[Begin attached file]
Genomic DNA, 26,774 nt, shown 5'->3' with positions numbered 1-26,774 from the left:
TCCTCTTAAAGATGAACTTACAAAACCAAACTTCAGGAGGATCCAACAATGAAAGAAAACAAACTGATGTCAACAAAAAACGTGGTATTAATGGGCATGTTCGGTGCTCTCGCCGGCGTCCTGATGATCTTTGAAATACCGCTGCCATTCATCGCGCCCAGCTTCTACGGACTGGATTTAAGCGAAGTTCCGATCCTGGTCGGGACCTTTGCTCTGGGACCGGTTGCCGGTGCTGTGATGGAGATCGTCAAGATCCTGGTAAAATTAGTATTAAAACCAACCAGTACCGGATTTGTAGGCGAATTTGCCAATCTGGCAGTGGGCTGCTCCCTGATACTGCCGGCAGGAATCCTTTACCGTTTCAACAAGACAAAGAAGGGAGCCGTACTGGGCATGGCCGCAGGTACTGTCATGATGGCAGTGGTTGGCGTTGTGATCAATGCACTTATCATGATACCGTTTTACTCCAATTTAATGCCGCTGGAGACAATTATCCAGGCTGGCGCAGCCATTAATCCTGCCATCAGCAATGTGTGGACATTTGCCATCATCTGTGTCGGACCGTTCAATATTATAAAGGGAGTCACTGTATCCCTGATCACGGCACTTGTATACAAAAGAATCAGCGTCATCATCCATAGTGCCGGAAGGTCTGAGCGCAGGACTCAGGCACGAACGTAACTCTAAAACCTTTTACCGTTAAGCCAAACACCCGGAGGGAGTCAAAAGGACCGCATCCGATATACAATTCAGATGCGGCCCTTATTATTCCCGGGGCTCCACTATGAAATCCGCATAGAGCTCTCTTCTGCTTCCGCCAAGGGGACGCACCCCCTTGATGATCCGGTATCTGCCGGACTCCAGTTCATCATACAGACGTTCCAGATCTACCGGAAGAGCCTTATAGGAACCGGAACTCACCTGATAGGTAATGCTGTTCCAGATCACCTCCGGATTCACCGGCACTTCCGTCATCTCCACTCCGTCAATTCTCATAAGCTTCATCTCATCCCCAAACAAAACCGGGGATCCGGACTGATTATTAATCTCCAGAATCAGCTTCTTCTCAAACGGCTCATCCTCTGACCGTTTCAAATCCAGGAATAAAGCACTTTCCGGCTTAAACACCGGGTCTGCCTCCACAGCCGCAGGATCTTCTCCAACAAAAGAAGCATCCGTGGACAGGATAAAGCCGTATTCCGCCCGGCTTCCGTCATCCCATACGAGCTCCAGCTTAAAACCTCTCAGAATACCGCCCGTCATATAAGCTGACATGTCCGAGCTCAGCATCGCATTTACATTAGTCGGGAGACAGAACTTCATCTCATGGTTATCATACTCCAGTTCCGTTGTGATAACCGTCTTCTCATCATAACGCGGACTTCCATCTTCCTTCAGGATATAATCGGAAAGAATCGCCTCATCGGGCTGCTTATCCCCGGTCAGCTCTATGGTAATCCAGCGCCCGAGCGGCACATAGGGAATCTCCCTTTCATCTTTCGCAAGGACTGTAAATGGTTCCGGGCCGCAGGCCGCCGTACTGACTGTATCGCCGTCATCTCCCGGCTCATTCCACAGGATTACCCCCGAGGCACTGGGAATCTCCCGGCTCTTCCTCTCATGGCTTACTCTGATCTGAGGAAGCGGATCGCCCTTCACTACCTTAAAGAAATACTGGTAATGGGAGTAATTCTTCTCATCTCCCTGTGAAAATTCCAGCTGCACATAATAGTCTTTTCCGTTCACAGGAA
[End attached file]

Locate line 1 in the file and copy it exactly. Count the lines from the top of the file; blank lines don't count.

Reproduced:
Genomic DNA, 26,774 nt, shown 5'->3' with positions numbered 1-26,774 from the left: